This morning (Friday?) we awoke to (OK - partly) blue skies. Still lots of clouds, but definitely gaps between them! We wasted no time in hanging our wet clothes out to dry, and then hit the beach for another walk along the shoreline. We moved south through the day, exploring the coastline until the next band of rain set in, after which we made a dash for our next port of call.

That is where you find us now. There's apparently a stunning volcano here, perfectly proportioned in the manner of Mount Fuji, but we have yet to catch a glimpse of it. This is one of the rainiest corners of NZ, and in a week of record-breaking rain…

Still, we're off to Wellington tomorrow and the forecast is for sun on Sunday :-)

The new van

Tuesday, 13 December 2011

Days 2-4: Coromandel to Cambridge

We cruised down from Auckland and up the west coast of the Coromandel peninsula. This is rugged country, steep forested hills dropping straight into the sea. The drive was really beautiful, with the road twisting along the coast under the pohutukawa trees and always with the hills - wreathed in cloud - looming above. We pulled the van in on a stretch of deserted sea shore for our first wild camp, very nice indeed. Being able to stop wherever we fancy is very liberating.

Monday brought showers so we lay in and headed into Coromandel town for lunch. We spent an hour exploring the quirky Driving Creek Railway (thx mum and dad - good recommendation); good fun although dampened a little by the rain and low cloud. I'm sure the views are great on a fine day!

Our first dirt road coated the van in mud, gave us the chance to hug a giant Kauri tree, and deposited us on the east coast where we made camp for the night right on the beach. Not much of a view sadly, due to the ongoing rain situation. Tuesday morning we hit the road to get some miles in and give the rain a chance to clear.

A couple of hours cruising down the coast brought us to the Karangahake Gorge. This was definitely a highlight thus far: The road winds along the side of the steep, forested gorge, above a rushing river, all sweeping curves. Everywhere are the remnants of the gold and silver mining that thrived in this area 100 years ago. We stopped to explore one of the many paths in the area, heading up a side gorge past the ruins of the main mine workings, now all wreathed in ferns and moss. From there the path picked up an old mine tramway that eventually disappeared into the cliff. We went in after it, torch in hand, and threaded our way through the wall of the gorge itself. This was great - regular windows in the tunnel gave us views from high in the cliff wall of the gorge and we even go to see some glow-worms! K was super-brave and actually enjoyed it, I think!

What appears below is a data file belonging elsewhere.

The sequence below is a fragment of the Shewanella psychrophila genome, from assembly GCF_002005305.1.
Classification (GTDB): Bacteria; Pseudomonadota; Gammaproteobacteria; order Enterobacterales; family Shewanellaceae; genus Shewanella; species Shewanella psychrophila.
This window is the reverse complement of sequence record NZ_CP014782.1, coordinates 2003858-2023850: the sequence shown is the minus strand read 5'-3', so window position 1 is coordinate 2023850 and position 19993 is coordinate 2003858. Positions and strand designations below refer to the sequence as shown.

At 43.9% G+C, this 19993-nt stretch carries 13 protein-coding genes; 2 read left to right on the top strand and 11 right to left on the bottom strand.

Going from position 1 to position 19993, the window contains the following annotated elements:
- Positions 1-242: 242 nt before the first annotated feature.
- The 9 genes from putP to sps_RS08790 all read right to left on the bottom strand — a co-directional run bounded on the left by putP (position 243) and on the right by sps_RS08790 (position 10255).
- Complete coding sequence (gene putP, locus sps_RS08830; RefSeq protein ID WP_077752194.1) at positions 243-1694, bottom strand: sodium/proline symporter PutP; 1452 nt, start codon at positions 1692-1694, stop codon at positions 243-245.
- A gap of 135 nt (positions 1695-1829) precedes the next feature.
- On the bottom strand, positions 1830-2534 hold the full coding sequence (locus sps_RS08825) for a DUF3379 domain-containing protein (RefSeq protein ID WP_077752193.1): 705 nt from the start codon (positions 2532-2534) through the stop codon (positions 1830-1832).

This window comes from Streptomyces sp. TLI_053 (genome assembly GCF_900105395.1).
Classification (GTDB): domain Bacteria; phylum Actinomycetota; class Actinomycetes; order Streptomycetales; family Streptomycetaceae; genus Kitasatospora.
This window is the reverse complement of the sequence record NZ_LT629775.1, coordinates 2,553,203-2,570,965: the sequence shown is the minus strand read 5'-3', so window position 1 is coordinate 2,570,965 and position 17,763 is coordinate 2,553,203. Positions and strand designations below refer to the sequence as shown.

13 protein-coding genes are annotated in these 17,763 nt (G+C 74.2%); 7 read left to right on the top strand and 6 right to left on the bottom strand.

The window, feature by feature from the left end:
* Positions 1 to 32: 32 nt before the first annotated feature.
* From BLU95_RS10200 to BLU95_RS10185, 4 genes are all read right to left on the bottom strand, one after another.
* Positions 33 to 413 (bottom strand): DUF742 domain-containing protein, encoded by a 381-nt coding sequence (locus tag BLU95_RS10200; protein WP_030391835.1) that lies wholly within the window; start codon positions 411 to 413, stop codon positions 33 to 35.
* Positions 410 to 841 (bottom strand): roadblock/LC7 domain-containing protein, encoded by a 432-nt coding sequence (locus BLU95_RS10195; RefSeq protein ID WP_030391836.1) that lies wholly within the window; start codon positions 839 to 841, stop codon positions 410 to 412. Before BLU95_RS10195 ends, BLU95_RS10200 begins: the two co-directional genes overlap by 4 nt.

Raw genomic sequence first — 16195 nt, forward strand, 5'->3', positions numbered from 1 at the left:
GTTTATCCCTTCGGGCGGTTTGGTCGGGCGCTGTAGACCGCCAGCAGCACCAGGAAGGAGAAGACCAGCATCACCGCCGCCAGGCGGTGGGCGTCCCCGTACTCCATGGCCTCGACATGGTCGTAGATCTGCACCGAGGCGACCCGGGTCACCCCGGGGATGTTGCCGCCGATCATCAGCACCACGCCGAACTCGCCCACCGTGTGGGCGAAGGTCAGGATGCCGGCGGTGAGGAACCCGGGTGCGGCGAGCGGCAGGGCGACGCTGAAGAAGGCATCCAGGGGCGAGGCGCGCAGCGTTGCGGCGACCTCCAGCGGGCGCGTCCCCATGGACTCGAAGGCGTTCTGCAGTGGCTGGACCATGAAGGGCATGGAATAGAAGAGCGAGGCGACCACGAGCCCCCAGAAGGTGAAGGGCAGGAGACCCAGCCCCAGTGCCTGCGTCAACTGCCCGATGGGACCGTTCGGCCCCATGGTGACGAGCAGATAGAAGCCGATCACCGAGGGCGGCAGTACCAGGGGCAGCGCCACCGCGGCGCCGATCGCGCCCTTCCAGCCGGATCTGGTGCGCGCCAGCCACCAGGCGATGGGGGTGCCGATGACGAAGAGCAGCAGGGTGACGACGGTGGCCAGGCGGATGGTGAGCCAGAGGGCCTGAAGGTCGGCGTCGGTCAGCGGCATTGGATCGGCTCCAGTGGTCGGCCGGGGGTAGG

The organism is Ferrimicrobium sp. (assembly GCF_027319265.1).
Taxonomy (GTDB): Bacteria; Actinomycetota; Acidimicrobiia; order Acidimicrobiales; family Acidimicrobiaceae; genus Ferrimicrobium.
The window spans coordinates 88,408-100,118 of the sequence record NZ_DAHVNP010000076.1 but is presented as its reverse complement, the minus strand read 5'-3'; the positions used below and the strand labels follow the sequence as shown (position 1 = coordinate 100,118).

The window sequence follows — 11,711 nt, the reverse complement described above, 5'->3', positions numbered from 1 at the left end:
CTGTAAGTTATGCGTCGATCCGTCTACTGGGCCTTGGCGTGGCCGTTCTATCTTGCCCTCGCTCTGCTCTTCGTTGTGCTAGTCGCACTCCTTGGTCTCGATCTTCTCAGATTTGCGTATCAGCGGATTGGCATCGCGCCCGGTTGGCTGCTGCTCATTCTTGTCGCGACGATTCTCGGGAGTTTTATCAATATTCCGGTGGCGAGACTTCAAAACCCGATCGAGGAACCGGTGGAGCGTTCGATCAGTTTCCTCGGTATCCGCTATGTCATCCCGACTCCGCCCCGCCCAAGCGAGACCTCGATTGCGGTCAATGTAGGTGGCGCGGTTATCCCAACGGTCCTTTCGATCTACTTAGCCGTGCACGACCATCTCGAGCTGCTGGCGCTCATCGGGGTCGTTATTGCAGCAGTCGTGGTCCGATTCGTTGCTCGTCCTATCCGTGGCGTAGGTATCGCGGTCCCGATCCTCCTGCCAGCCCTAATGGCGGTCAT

The tunnels

View over the Karangahake Gorge
From here we crossed farming country, what must be the cow centre of New Zealand. Tractor dealerships and industrial dairies were everywhere, and adverts on local radio tended towards "Do you need solar power for you cattle shed? Just call us". Beautiful country though, very green and with cute round hills poking up. Think "The Shire" - this is where it was filmed.

Last night we barbecued ourselves some homemade lamb burgers last night (yum!) and this morning we are debating plans. We had intended to head down the west coast and explore the surf beaches, but the forecast for the next few days is rain so maybe deserted beaches aren't the best option...



Monday, 12 December 2011

Day 1: Kia Ora from Auckland

Saturday 10th - Sunday 11th December

We survived the marathon flight, picked up our motor home and we're now on the road in New Zealand. First stop was to Northern Auckland to drop in on Catherine & Eli for a proper Nz welcome. They treated us to a great lamb bbq and a drop of whiskey before we turned in to sleep off the jet lag. It was great to see them and to meet the boys again - they've grown a lot since we last saw them in London a few years back (the boys, that is!).

View from North Head, Auckland
Sunday morning they took us off on a tiki tour of the local area. First stop was a fantastic cafe for coffee and cakes (we are in Nz, after all) followed by a cruise up to North Head for great views back over the city and along the coast (see the panorama above). It was a windy day but that didnt slow the boys down any - they had a great time sliding down the grassy slopes and exploring the tunnels of the old fortifications that thread through the hill-top.

Catherine, Eli and the boys say hi!
The boys loved our motorhome - mostly I think for the novelty of being able to watch TV in it :-)

Sunday afternoon we said our goodbyes and hit the road for the start of our travels. Next stop, the Coromandel peninsula.

Thursday, 8 December 2011

And we're off!

We've made it to Heathrow and we're all set to board our flight. In